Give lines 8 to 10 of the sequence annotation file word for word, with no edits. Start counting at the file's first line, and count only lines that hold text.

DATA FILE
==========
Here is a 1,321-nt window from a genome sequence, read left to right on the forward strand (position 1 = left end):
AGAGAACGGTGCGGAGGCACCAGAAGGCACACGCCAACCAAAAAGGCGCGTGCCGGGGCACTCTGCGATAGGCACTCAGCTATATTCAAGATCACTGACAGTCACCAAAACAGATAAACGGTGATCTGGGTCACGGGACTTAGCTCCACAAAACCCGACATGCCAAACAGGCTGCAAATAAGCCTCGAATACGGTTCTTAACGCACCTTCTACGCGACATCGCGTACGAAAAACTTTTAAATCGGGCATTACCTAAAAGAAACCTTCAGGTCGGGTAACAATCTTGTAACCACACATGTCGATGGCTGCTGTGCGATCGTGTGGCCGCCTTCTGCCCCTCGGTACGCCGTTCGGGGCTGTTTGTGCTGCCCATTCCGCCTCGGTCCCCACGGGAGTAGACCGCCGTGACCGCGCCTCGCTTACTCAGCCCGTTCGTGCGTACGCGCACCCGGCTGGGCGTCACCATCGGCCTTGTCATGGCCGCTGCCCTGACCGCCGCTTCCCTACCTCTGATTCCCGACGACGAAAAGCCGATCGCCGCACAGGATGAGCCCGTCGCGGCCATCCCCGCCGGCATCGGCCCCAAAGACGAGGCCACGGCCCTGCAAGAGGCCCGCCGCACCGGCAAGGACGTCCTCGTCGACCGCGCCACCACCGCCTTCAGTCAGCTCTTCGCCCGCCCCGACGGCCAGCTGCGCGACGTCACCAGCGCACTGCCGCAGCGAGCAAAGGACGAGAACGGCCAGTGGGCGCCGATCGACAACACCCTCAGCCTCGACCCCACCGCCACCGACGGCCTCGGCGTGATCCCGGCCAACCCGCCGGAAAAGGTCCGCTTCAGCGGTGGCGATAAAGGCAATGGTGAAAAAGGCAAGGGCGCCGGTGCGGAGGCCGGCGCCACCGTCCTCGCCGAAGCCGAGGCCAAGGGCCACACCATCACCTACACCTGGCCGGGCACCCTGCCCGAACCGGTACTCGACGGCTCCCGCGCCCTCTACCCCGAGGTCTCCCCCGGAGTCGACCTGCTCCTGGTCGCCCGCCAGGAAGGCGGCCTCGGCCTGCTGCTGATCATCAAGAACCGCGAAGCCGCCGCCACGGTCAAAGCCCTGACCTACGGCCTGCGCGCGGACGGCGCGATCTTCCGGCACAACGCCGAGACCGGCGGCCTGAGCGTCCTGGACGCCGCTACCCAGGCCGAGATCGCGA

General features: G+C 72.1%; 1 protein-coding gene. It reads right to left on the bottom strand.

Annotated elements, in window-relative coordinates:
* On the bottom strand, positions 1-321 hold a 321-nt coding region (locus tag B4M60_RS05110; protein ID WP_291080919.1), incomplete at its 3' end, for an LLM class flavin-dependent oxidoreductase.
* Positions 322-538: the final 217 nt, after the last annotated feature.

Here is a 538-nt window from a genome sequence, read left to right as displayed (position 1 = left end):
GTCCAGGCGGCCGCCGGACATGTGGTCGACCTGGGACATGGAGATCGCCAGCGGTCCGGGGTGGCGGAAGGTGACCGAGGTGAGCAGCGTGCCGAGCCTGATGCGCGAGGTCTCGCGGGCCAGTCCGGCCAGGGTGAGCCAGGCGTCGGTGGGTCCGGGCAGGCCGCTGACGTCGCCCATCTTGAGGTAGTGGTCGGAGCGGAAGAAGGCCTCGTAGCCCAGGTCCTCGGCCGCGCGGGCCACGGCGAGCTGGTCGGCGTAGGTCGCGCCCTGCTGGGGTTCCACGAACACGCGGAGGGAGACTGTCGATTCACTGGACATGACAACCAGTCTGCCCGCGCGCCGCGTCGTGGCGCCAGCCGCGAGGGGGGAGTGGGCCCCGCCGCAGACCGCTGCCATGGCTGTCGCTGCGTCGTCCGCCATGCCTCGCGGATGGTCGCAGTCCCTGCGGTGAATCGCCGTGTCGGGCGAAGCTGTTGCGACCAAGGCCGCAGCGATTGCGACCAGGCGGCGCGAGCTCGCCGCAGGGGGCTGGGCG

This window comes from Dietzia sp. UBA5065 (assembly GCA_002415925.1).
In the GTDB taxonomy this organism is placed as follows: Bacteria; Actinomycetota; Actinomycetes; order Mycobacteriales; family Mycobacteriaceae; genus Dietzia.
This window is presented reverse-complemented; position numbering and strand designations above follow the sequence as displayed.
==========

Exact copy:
GTCCAGGCGGCCGCCGGACATGTGGTCGACCTGGGACATGGAGATCGCCAGCGGTCCGGGGTGGCGGAAGGTGACCGAGGTGAGCAGCGTGCCGAGCCTGATGCGCGAGGTCTCGCGGGCCAGTCCGGCCAGGGTGAGCCAGGCGTCGGTGGGTCCGGGCAGGCCGCTGACGTCGCCCATCTTGAGGTAGTGGTCGGAGCGGAAGAAGGCCTCGTAGCCCAGGTCCTCGGCCGCGCGGGCCACGGCGAGCTGGTCGGCGTAGGTCGCGCCCTGCTGGGGTTCCACGAACACGCGGAGGGAGACTGTCGATTCACTGGACATGACAACCAGTCTGCCCGCGCGCCGCGTCGTGGCGCCAGCCGCGAGGGGGGAGTGGGCCCCGCCGCAGACCGCTGCCATGGCTGTCGCTGCGTCGTCCGCCATGCCTCGCGGATGGTCGCAGTCCCTGCGGTGAATCGCCGTGTCGGGCGAAGCTGTTGCGACCAAGGCCGCAGCGATTGCGACCAGGCGGCGCGAGCTCGCCGCAGGGGGCTGGGCG

This window comes from Dietzia sp. UBA5065 (assembly GCA_002415925.1).
In the GTDB taxonomy this organism is placed as follows: Bacteria; Actinomycetota; Actinomycetes; order Mycobacteriales; family Mycobacteriaceae; genus Dietzia.